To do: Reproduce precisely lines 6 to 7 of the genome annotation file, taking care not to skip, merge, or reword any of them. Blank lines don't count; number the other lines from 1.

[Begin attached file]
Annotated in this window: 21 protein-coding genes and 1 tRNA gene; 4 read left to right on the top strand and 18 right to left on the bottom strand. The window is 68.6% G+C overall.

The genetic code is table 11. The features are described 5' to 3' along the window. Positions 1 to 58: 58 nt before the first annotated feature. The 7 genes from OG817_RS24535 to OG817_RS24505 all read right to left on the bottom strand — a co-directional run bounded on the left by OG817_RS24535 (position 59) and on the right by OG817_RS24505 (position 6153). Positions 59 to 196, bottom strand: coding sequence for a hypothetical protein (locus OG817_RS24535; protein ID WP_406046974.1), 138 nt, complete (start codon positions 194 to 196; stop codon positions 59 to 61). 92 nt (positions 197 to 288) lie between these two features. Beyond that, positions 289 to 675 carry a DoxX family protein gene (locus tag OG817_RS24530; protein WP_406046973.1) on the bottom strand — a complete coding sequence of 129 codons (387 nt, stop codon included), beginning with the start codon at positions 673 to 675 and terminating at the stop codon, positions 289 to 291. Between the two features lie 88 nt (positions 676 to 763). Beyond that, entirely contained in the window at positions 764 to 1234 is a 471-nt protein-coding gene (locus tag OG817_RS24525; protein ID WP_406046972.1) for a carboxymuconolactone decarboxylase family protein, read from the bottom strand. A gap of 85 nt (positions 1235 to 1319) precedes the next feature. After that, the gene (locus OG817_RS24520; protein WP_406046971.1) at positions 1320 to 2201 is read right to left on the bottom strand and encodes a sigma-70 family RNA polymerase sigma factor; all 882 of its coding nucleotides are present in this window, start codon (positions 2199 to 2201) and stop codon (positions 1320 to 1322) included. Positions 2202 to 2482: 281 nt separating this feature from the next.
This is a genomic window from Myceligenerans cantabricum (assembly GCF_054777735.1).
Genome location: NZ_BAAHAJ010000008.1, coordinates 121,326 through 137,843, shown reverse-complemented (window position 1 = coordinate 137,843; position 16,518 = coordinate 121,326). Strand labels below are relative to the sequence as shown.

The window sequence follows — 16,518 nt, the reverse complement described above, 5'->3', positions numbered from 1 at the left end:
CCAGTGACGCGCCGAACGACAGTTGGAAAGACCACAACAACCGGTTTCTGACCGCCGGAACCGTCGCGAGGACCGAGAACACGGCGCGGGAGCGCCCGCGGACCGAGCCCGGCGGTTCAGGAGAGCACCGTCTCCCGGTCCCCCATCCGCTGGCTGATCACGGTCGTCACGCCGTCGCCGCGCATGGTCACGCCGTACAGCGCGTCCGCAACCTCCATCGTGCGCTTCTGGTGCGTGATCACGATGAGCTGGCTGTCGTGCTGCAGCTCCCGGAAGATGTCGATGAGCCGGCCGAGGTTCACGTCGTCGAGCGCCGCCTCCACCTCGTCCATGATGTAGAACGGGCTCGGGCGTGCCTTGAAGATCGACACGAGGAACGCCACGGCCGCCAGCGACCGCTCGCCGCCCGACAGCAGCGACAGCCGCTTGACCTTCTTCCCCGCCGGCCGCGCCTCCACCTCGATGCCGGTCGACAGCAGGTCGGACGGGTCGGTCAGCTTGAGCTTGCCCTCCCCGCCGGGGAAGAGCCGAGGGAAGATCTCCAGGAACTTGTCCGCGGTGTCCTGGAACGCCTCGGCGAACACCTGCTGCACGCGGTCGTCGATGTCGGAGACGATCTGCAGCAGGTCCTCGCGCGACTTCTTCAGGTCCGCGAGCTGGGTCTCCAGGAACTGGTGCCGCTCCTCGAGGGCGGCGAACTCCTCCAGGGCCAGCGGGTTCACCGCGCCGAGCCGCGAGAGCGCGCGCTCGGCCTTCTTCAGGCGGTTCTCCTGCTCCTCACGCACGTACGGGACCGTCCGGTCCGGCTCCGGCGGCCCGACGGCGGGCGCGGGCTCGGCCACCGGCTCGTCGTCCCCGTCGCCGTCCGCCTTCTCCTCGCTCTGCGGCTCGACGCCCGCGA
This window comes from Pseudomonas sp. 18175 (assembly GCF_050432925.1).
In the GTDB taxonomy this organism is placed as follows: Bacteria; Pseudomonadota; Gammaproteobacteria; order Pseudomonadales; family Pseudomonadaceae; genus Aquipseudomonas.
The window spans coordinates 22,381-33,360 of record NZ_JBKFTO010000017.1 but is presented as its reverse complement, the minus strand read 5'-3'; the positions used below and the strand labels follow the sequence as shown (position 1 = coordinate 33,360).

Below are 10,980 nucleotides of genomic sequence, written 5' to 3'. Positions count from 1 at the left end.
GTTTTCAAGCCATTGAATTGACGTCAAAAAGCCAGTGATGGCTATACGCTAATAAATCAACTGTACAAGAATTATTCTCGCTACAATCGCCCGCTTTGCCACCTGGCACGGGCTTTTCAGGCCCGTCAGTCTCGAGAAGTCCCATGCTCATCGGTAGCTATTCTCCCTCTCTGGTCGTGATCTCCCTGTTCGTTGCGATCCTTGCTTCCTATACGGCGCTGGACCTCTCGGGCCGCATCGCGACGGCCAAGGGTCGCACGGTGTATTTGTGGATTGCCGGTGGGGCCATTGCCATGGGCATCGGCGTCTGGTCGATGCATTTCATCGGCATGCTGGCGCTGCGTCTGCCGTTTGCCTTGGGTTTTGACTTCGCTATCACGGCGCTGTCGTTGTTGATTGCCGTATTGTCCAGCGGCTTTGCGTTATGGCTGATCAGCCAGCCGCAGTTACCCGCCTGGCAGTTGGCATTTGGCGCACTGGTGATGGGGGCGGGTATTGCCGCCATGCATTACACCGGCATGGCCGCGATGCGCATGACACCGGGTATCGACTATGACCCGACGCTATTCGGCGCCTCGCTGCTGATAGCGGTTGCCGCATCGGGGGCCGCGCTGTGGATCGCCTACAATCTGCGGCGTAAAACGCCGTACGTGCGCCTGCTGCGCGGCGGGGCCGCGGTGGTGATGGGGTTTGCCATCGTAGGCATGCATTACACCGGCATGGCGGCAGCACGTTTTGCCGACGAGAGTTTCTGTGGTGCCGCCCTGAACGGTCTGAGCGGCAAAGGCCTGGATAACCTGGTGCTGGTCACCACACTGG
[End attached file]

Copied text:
CCAGTGACGCGCCGAACGACAGTTGGAAAGACCACAACAACCGGTTTCTGACCGCCGGAACCGTCGCGAGGACCGAGAACACGGCGCGGGAGCGCCCGCGGACCGAGCCCGGCGGTTCAGGAGAGCACCGTCTCCCGGTCCCCCATCCGCTGGCTGATCACGGTCGTCACGCCGTCGCCGCGCATGGTCACGCCGTACAGCGCGTCCGCAACCTCCATCGTGCGCTTCTGGTGCGTGATCACGATGAGCTGGCTGTCGTGCTGCAGCTCCCGGAAGATGTCGATGAGCCGGCCGAGGTTCACGTCGTCGAGCGCCGCCTCCACCTCGTCCATGATGTAGAACGGGCTCGGGCGTGCCTTGAAGATCGACACGAGGAACGCCACGGCCGCCAGCGACCGCTCGCCGCCCGACAGCAGCGACAGCCGCTTGACCTTCTTCCCCGCCGGCCGCGCCTCCACCTCGATGCCGGTCGACAGCAGGTCGGACGGGTCGGTCAGCTTGAGCTTGCCCTCCCCGCCGGGGAAGAGCCGAGGGAAGATCTCCAGGAACTTGTCCGCGGTGTCCTGGAACGCCTCGGCGAACACCTGCTGCACGCGGTCGTCGATGTCGGAGACGATCTGCAGCAGGTCCTCGCGCGACTTCTTCAGGTCCGCGAGCTGGGTCTCCAGGAACTGGTGCCGCTCCTCGAGGGCGGCGAACTCCTCCAGGGCCAGCGGGTTCACCGCGCCGAGCCGCGAGAGCGCGCGCTCGGCCTTCTTCAGGCGGTTCTCCTGCTCCTCACGCACGTACGGGACCGTCCGGTCCGGCTCCGGCGGCCCGACGGCGGGCGCGGGCTCGGCCACCGGCTCGTCGTCCCCGTCGCCGTCCGCCTTCTCCTCGCTCTGCGGCTCGACGCCCGCGA
This window comes from Pseudomonas sp. 18175 (assembly GCF_050432925.1).